Tuesday, April 30, 2013

It's Not Supply and Demand

One of the fun things about writing on tenant issues is that you get to keep re-using stuff that you knew 20 or 30 years ago.  You never have to study up because nothing changes.  The landlord/real estate/economist interests make the same arguments year after year, no one ever challenges them, and so they never have to say they were wrong.  Ever.

This piece is stolen from an article by Ted Gullicksen, published in the Tenant Times in 1992--yeah, more than 20 years ago.  I found it in the process of throwing away old papers that I don't want to keep. 

But one of the things we should have learned about rental housing is that supply and demand doesn't determine its cost.  It just doesn't.  And that's simply because there ain't no free market in rental housing.  Let's look at the conditions for a free market (from Edgar Olsen, Professor of Economics at the University of Virginia):

1.  Buyers and sellers are numerous. Well, buyers (tenants) are numerous, but sellers not so much.  There are far more tenants than landlords. Simple counting.  And tenants need to rent housing more than landlords need to find tenants.  A tenant needs a place to live every month, while a landlord can leave an unit vacant for months.

2.  Neither buyers nor sellers collude.  Well, Adam Smith pointed out a long time ago that employers didn't need to directly collude to push down wages.  Sellers of rental housing don't need to collude--they just get on Craigslist and see what the going rates are.  If landlords see those rates going up, they can increase their asking rent pretty easily.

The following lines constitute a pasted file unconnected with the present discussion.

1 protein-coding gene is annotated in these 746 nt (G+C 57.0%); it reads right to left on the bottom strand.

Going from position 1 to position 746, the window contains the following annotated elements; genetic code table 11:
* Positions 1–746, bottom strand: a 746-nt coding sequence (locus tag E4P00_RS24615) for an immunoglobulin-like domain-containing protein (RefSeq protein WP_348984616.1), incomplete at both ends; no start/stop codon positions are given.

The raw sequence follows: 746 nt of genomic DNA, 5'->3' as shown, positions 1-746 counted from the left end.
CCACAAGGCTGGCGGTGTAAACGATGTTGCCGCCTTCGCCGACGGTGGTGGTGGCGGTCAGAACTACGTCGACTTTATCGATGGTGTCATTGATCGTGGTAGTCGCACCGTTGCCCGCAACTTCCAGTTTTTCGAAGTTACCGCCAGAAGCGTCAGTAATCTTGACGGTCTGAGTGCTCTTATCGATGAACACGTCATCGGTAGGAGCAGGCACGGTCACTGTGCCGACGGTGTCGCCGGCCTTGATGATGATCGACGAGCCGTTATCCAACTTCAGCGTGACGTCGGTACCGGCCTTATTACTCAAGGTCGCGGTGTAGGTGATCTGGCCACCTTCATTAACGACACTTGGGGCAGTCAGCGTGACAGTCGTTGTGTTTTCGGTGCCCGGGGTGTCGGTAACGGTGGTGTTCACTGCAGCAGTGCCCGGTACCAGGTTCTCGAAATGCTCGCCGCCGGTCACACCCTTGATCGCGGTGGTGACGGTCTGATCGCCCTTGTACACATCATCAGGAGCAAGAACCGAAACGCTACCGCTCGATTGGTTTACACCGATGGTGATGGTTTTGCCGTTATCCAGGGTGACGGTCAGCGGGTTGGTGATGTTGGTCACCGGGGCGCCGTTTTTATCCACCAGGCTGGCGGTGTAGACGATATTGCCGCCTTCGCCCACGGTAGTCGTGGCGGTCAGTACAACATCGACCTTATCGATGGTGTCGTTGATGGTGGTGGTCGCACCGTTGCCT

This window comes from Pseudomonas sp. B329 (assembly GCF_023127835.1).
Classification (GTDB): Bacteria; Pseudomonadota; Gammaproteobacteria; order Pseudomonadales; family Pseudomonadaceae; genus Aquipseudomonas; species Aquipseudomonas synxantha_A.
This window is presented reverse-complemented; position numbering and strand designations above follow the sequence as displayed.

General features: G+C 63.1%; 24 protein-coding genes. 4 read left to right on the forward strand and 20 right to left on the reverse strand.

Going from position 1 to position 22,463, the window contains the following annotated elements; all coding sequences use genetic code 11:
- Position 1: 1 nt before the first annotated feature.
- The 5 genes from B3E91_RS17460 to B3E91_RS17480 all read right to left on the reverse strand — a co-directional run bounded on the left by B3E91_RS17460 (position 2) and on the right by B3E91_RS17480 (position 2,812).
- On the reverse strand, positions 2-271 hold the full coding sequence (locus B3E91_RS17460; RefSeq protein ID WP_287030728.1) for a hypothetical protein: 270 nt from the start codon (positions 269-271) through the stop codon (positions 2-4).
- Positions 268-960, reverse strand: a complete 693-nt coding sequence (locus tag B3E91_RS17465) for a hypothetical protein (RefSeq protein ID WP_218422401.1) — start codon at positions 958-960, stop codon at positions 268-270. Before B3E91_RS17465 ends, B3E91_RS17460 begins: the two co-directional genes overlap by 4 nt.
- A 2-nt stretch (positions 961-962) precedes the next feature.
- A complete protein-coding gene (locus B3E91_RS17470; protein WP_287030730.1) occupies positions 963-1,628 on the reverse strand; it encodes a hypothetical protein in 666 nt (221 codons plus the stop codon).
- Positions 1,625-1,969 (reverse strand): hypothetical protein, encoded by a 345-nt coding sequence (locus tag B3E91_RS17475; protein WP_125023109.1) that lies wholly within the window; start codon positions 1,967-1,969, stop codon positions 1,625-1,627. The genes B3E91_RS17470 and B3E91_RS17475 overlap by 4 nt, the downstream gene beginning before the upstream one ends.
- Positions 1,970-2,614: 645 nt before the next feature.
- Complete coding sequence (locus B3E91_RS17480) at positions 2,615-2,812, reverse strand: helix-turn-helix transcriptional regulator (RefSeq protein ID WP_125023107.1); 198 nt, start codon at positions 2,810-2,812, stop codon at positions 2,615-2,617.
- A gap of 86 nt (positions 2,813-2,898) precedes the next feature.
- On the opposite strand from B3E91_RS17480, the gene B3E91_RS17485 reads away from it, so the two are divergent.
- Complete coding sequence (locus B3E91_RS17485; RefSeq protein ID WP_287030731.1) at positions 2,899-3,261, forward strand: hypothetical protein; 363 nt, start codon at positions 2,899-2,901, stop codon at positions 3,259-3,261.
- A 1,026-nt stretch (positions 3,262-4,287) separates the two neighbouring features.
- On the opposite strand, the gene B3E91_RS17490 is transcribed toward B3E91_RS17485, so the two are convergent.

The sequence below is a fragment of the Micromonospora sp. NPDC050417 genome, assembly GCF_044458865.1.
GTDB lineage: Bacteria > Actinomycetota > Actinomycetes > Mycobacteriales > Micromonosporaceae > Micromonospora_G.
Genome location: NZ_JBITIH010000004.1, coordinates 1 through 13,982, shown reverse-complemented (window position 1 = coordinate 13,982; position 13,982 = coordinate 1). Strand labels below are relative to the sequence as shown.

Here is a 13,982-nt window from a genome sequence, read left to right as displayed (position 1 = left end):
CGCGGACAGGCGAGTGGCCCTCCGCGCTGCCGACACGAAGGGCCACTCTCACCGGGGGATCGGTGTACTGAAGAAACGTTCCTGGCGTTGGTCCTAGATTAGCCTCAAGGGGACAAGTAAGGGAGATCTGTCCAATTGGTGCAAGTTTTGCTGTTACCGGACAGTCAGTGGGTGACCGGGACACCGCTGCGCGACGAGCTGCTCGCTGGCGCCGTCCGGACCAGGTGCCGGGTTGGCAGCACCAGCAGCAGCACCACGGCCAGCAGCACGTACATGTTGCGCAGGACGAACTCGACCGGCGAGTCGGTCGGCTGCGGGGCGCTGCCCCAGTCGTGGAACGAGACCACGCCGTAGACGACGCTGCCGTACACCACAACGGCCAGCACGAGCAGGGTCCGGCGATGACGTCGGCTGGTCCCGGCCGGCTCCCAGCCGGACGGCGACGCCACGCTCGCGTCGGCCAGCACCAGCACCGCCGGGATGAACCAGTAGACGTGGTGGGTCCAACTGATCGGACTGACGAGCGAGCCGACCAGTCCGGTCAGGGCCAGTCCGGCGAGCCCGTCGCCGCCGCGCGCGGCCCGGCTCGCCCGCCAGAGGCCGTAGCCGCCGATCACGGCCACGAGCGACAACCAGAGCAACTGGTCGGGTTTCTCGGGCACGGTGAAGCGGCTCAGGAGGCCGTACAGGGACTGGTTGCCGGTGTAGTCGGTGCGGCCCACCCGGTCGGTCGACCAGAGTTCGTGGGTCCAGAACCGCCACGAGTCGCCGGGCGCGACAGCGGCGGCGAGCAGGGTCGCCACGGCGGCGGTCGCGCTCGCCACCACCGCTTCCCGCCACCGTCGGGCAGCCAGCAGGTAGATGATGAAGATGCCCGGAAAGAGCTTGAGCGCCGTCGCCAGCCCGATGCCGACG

(In fact, I once had the experience of a prospective landlord announcing that he had discovered that he could get more rent for the place we were looking at and was therefore raising the asking rent.  That's an automatic "no" from us, but other people may not have a choice.)

3.  Entry/exit from the market by consumers is easy.  Weeks of time, thousands of dollars, need I say more?

4.  Producers and consumers possess thorough knowledge of comparative prices and qualities.  Luckily I have a husband who checks the place out thoroughly--using this meter thing to make sure the house is wired correctly, checking the cabinets for evidence of vermin, turning on the water and flushing the toilet to check the water pressure etc.  But there are a lot of things tenants won't know until they move in.  Is there sufficient power to run more than one appliance at a time?  Are there mold or water leaks that have been painted over?  In addition, tenants can't go to see every unit for rent at any given time to compare them.

(In addition, the law makes it very difficult to get out of a lease once the tenant has signed it, if the tenant finds that conditions were not as advertised.  A tenant who breaks a lease and moves faces serious legal risks.  Interestingly, a landlord who doesn't allow a tenant to move in after signing a lease faces some risk, but far greater hassle is borne by the tenant.)

5.  No artificial restrictions are placed on demand or supply.  Doesn't require comment.  And I'm not talking about the kind of zoning restrictions that prevent apartments from being constructed near fertilizer plants.  Many communities don't want rental housing, and have the clout to prevent it.  That, folks, is an artificial restriction.

6.  The service or product is homogeneous.  Every rental unit has a monopoly on its location.  No two units are identical, as anyone who has looked at two identical units in the same complex and chosen one over the other knows.  It's not like buying a TV or a new dress.

7.  The individual sale or transaction is small in relation to the overall number of transactions.  Gullicksen notes that the market does work in this respect!